Peep Prep: What to Expect When You're Expecting Chicks
By Julie Adolf on May 02, 2012
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“What to Expect When You're Expecting” chickens.
Before becoming a chicken owner, check your city's ordinances or home owner association's rules to determine if you can add a small, backyard flock. Next, consider:
What type of chicken will you raise?
Do you want fresh eggs? Plan to have your chicken for Sunday dinner? Want to win blue ribbons at shows? Most backyard chicken enthusiasts opt for egg production. Still, depending on your needs, there are four types of chickens from which to choose:
Layers, as the name implies, are your good egg-producing girls. The most popular and prolific layer is the Single Comb White Leghorn. (Ours is named Meggy.) That girl can lay some eggs—about one per day! Most good layers average four to five eggs per week. However, there are numerous varieties to choose from, with our Ameraucanas producing the beautiful greenish-blue “Easter eggs.”
Fun fact: did you know that the color of the hen's earlobe will help you determine what color egg she will lay? A white lobe indicates a white egg layer, while a red-lobed girl will lay brown or colored eggs. (Now, you can astound your friends with chicken trivia!)
Also known as “broilers” or “fryers.” Enough said. We don't raise those.
Varieties that are good for both egg laying and Sunday dinner.
Personally, I adore these fluffy, frilly chickens. Feather pattern, comb types, skin color, plumage—these are the prima donnas of the chicken world, raised for beauty rather than practicality. Bantams are about one-third the size of a standard chicken and are very popular in this category.
Once you determine what type of chicken you want to raise, the varieties are seemingly endless.
Do you live in an extremely warm climate? Do you want birds that lay well so you can start a small egg selling business? Are you looking for a sweet pet for the kids? Kristen selected her girls by researching the various breeds she liked, then determining which ones possessed the attributes she wanted. For instance, one breed she considered was lovely. But once we learned that it didn't fare well in extreme heat, we knew it wasn't an option for our South Carolina backyard.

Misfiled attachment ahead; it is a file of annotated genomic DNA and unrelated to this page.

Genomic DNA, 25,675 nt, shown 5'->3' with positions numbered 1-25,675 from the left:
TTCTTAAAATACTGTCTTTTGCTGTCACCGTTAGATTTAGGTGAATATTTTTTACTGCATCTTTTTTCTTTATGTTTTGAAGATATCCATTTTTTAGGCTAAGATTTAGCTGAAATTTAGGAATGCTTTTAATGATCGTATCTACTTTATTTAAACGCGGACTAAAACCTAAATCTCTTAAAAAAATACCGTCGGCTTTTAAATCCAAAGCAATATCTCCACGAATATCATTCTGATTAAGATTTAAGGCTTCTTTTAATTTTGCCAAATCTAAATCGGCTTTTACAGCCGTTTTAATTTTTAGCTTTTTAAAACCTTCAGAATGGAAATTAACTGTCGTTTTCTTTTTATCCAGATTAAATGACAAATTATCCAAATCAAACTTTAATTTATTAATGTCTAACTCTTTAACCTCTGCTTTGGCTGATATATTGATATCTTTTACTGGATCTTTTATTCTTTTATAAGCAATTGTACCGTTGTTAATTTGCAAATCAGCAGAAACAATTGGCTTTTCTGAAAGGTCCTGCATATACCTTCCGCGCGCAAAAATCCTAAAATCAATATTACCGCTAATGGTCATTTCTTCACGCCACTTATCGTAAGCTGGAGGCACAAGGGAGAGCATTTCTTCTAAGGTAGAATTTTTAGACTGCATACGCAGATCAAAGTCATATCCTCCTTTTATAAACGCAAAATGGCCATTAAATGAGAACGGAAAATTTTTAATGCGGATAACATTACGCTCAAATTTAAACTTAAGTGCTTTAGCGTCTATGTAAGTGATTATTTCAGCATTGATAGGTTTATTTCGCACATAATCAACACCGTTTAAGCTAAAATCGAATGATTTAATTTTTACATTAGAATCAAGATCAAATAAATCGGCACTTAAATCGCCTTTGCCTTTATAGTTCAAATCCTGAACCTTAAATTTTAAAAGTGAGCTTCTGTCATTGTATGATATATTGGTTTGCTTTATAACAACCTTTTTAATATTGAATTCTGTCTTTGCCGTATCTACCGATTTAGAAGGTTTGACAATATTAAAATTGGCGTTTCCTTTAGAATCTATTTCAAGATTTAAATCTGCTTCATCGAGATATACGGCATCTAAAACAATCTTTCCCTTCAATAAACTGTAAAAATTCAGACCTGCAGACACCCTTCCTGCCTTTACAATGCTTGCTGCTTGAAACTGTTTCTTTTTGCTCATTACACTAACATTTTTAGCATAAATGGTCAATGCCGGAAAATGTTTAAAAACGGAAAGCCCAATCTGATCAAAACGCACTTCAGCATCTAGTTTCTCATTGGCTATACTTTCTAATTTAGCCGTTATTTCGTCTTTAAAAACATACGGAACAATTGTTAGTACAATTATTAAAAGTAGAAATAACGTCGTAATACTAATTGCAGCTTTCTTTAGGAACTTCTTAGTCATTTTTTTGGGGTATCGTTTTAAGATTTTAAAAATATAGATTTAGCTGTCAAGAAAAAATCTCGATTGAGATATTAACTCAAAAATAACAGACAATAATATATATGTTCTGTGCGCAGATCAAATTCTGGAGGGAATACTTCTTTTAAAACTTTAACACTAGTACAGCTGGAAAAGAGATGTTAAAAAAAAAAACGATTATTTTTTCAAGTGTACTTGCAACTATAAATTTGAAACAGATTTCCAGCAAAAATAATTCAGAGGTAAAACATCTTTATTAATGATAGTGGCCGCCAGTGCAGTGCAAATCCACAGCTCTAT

Instead, she selected a breed that is becoming rare. Much as I propagate endangered plants, my girl is hoping to encourage others to raise heritage breed chickens.
You can find information about breeds here. And, to make life even easier—do you know there's a “Pickin' Chicken” app offered by Mother Earth News?
Once you've selected your breeds, you need to determine where to find these perfect chicks. Mail order is very popular—but hatcheries typically require a minimum order of 25 chicks. A local breeder is ideal—but if you want only pullets (female chicks), make sure that breeder can determine the sex...which is no easy task. A few websites offer small orders due to the popularity of pet chickens.
We chose to use the resources of our local feed and seed store. They order from the big hatcheries, and Kristen could select the breeds she wanted, with 98% confidence that the chicks are pullets. (Please oh please oh please don't let us fall into that 2%!)
Honestly, can you imagine if one turns out to be a rooster?
Drama and trauma.
Home Sweet Home.
Your babies' first home is very important. During the chicks' early growth phase, they can't maintain proper body temperature without supplemental heat. They need a place that's warm, secure from drafts and predators. They need a brooder.
A brooder can be as simple as a cardboard box with a cover and lightbulb. Our brooder is an old dwarf rabbit cage with a heat lamp attached to the top.
Temperature is critical during chick days. The Small Flock Manual provided by Clemson 4-H provides the following guidelines:
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